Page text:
According to the EEOC, the answer to that question is not only “Yes,” but that any severance agreement which limits the employee’s right to file a charge of discrimination is unenforceable and illegal. This week, the EEOC filed suit against College America for placing unlawful conditions on a severance payment made to a former employee. The contested parts of the agreement included her promise to not file a complaint with a government agency or to disparage CollegeAmerica.   The lawsuit, and the specific language at issue, can be found here.   

The EEOC also filed a similar suit against CVS Pharmacy Inc., challenging what it claimed was an overly broad severance agreement. The EEOC’s position is that: “Rights granted to employees under federal law, like the right to file charges of discrimination and participate in EEOC investigations into alleged discrimination in the workplace, cannot be given up in agreements between private parties.”

As a practical matter, the EEOC’s position is a tough one to swallow for most employers. After all, it would seem unfair for an employer to pay a departing employee for a release, and then turn around and defend a charge filed by the employee with the EEOC. The employer is clearly not getting the expected value of the settlement, and the EEOC’s policy, if it becomes the law, would discourage private settlements (which is ultimately bad for employees). Faced with an employee who pursues a charge, notwithstanding a release, employers must decide whether to try to rescind the release (which is not really a better deal) or to argue that, although the employee may have a legal right to file a charge, the employee cannot recover any relief  per the waiver in the severance agreement (a position which most courts have followed).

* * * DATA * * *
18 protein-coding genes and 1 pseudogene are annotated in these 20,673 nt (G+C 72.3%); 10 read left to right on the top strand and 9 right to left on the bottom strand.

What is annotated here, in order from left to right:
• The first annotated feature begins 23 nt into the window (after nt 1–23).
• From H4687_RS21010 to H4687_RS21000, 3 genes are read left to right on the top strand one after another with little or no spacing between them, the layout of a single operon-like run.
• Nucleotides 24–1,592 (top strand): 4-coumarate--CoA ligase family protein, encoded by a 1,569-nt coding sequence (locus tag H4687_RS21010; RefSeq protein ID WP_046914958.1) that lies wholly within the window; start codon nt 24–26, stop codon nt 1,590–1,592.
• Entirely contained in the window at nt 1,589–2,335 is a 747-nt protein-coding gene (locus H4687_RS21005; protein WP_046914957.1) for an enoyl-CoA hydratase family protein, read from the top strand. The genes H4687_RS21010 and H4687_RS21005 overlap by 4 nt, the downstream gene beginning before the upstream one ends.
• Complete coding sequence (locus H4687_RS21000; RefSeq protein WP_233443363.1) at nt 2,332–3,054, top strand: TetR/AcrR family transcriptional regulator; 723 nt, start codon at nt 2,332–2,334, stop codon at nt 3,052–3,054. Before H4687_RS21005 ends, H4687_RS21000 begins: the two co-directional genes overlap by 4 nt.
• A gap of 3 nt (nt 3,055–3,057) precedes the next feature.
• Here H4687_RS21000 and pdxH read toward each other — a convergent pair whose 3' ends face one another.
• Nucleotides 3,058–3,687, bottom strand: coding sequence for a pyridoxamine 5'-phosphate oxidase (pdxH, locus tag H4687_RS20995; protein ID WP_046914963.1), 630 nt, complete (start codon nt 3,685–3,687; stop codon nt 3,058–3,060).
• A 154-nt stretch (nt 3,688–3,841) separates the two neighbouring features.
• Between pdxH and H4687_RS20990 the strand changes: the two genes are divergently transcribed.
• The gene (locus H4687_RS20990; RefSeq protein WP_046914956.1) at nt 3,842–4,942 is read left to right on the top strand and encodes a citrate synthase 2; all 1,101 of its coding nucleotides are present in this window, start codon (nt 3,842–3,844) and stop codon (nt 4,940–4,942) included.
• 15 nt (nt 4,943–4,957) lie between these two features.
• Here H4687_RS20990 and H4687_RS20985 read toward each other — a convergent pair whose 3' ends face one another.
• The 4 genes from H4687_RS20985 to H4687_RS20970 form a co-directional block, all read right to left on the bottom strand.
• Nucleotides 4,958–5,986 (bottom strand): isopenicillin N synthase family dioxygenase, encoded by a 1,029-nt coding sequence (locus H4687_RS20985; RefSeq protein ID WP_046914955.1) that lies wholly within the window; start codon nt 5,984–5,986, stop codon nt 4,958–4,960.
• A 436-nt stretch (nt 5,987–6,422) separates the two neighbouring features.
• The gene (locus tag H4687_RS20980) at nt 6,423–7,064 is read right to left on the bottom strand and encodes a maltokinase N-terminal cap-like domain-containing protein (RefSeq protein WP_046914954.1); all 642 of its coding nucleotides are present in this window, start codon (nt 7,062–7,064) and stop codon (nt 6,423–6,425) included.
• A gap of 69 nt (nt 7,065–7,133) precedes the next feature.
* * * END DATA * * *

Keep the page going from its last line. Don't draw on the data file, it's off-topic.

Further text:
The takeaway from these new lawsuits is that severance agreements should be carefully scrutinized by experienced employment lawyers, and employers should be aware that a release may not “really” be a release when it comes to discrimination claims.